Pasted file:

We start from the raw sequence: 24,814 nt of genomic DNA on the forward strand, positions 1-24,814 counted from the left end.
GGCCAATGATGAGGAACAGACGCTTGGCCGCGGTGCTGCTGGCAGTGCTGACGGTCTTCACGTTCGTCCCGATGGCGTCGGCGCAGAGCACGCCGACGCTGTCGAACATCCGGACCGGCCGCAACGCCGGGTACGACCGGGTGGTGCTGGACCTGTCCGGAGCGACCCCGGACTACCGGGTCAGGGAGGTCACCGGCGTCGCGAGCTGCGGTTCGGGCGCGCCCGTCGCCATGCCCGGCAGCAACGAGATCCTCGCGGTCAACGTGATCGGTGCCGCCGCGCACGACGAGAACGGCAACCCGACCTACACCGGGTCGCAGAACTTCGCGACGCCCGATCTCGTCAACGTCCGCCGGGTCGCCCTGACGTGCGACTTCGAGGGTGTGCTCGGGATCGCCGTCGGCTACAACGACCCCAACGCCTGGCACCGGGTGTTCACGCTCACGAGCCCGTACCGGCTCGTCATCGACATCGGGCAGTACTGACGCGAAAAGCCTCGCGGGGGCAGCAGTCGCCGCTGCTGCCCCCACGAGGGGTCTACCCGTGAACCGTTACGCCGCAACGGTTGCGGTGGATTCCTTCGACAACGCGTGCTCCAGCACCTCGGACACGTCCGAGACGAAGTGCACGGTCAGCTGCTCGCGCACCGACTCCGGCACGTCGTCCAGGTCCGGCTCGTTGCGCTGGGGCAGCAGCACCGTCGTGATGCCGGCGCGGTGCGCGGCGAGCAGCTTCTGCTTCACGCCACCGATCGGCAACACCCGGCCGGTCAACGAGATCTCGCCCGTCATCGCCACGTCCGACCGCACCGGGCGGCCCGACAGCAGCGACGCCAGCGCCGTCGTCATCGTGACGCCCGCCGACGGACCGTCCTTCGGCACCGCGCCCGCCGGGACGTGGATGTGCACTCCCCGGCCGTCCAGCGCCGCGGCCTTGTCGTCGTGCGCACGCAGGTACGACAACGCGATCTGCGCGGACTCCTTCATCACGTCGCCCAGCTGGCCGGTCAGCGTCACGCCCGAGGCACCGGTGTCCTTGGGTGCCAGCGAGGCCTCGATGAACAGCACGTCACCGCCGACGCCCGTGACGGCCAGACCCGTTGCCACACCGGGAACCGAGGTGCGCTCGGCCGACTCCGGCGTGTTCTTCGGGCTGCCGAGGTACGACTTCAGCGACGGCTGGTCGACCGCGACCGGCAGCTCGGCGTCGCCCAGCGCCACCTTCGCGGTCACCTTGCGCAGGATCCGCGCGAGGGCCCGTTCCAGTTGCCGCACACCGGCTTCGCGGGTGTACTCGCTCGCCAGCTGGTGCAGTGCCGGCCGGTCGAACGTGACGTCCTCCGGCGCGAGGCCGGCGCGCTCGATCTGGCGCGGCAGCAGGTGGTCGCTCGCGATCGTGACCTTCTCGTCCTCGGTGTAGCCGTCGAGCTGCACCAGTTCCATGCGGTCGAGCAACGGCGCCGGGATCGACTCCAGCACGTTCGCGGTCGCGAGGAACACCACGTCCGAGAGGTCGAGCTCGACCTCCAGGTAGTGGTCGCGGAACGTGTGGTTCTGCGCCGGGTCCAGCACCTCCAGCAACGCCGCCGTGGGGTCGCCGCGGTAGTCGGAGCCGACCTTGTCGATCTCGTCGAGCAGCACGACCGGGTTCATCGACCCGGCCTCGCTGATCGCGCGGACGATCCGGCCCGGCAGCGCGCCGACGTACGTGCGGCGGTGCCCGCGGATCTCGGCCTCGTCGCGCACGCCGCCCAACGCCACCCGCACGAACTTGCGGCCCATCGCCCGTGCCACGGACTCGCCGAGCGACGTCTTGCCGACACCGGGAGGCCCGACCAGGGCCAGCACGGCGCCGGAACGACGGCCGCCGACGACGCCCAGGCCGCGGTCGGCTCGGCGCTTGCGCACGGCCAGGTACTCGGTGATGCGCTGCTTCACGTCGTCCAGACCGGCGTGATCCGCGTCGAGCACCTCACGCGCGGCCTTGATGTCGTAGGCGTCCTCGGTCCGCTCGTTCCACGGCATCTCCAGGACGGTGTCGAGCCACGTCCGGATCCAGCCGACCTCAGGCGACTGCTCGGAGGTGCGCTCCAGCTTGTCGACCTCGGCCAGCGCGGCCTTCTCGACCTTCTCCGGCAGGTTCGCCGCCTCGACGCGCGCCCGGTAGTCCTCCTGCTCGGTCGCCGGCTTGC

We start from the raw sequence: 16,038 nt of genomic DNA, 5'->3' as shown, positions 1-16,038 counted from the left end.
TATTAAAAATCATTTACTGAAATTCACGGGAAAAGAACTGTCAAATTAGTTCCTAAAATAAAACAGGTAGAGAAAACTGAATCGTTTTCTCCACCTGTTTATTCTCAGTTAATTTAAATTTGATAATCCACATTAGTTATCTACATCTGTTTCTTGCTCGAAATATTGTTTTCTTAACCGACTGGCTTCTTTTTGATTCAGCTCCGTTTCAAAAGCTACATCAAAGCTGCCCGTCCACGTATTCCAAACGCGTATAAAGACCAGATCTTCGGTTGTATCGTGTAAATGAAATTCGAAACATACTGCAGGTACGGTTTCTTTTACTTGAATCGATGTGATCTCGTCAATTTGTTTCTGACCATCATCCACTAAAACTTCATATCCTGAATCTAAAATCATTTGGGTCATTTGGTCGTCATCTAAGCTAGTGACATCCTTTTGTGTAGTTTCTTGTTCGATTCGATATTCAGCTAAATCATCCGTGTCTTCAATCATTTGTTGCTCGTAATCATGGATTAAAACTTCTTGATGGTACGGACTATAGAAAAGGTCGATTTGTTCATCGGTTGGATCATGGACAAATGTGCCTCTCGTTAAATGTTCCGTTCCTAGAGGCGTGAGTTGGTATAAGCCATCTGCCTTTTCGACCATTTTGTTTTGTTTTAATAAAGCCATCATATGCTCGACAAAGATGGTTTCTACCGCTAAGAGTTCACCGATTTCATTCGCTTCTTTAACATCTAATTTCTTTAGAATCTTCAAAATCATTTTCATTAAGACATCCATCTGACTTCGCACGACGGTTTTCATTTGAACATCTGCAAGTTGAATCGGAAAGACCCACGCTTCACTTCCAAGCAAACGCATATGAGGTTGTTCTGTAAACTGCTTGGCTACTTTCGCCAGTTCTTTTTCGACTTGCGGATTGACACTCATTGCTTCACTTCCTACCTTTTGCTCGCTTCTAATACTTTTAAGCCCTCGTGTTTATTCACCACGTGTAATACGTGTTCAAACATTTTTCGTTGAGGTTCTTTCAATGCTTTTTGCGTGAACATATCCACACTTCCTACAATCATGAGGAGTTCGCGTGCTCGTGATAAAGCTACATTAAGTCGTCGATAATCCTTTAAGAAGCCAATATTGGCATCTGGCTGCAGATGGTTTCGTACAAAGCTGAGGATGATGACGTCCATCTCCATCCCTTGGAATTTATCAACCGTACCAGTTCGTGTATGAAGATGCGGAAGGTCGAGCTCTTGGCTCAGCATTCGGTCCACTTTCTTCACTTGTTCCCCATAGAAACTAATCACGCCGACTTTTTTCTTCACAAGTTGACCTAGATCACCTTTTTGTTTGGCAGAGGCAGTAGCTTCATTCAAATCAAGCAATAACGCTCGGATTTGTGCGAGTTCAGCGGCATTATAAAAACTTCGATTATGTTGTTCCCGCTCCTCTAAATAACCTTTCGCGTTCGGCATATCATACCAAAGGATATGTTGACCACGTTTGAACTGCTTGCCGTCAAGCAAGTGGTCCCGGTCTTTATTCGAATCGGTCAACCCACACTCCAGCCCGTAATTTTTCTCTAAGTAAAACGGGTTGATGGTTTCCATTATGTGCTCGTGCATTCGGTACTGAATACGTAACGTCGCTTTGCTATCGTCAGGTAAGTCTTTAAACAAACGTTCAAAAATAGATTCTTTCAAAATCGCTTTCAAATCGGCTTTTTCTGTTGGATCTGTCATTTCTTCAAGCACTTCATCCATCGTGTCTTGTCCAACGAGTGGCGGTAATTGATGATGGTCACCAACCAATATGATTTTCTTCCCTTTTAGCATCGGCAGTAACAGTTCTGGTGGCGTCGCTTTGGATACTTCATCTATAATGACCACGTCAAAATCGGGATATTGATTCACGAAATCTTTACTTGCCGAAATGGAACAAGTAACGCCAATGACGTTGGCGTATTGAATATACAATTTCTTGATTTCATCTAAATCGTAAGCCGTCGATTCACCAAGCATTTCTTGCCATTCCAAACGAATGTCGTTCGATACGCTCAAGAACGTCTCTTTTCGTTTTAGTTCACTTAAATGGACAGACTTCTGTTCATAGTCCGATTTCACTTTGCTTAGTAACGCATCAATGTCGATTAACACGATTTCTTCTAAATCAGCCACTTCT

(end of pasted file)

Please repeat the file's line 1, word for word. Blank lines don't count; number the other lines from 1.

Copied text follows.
We start from the raw sequence: 24,814 nt of genomic DNA on the forward strand, positions 1-24,814 counted from the left end.